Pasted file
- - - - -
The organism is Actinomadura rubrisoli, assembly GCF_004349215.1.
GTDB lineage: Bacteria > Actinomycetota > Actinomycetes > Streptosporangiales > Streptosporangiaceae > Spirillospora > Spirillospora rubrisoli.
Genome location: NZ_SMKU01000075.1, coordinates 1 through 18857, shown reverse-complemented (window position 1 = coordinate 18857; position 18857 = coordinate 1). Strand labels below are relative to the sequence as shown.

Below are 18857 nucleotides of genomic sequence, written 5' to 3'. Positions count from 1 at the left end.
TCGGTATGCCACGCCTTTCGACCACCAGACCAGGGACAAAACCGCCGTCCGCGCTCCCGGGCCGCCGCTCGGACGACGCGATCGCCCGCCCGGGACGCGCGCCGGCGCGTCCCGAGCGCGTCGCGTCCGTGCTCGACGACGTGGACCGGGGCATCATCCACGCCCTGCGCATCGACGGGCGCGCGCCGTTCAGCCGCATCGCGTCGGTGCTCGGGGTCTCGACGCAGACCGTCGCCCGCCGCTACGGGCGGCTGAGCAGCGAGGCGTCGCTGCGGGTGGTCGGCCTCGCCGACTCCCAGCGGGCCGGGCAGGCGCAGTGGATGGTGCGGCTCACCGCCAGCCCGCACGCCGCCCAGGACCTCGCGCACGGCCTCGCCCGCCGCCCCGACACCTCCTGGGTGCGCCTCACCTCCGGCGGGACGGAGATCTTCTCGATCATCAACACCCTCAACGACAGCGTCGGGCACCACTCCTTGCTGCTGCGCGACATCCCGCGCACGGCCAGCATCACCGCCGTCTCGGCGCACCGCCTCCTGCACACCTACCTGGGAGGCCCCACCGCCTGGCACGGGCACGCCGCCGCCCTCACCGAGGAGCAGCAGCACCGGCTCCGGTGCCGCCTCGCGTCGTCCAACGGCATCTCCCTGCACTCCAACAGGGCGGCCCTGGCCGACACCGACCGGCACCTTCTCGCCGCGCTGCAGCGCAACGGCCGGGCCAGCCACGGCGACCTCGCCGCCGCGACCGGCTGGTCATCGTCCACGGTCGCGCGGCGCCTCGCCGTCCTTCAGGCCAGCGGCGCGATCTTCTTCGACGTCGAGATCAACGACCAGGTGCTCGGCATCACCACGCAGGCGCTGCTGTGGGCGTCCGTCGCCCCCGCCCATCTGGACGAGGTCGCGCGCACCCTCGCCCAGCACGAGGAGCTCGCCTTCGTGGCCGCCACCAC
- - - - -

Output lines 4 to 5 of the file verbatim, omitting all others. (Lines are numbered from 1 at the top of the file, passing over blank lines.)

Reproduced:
Below are 18857 nucleotides of genomic sequence, written 5' to 3'. Positions count from 1 at the left end.
TCGGTATGCCACGCCTTTCGACCACCAGACCAGGGACAAAACCGCCGTCCGCGCTCCCGGGCCGCCGCTCGGACGACGCGATCGCCCGCCCGGGACGCGCGCCGGCGCGTCCCGAGCGCGTCGCGTCCGTGCTCGACGACGTGGACCGGGGCATCATCCACGCCCTGCGCATCGACGGGCGCGCGCCGTTCAGCCGCATCGCGTCGGTGCTCGGGGTCTCGACGCAGACCGTCGCCCGCCGCTACGGGCGGCTGAGCAGCGAGGCGTCGCTGCGGGTGGTCGGCCTCGCCGACTCCCAGCGGGCCGGGCAGGCGCAGTGGATGGTGCGGCTCACCGCCAGCCCGCACGCCGCCCAGGACCTCGCGCACGGCCTCGCCCGCCGCCCCGACACCTCCTGGGTGCGCCTCACCTCCGGCGGGACGGAGATCTTCTCGATCATCAACACCCTCAACGACAGCGTCGGGCACCACTCCTTGCTGCTGCGCGACATCCCGCGCACGGCCAGCATCACCGCCGTCTCGGCGCACCGCCTCCTGCACACCTACCTGGGAGGCCCCACCGCCTGGCACGGGCACGCCGCCGCCCTCACCGAGGAGCAGCAGCACCGGCTCCGGTGCCGCCTCGCGTCGTCCAACGGCATCTCCCTGCACTCCAACAGGGCGGCCCTGGCCGACACCGACCGGCACCTTCTCGCCGCGCTGCAGCGCAACGGCCGGGCCAGCCACGGCGACCTCGCCGCCGCGACCGGCTGGTCATCGTCCACGGTCGCGCGGCGCCTCGCCGTCCTTCAGGCCAGCGGCGCGATCTTCTTCGACGTCGAGATCAACGACCAGGTGCTCGGCATCACCACGCAGGCGCTGCTGTGGGCGTCCGTCGCCCCCGCCCATCTGGACGAGGTCGCGCGCACCCTCGCCCAGCACGAGGAGCTCGCCTTCGTGGCCGCCACCAC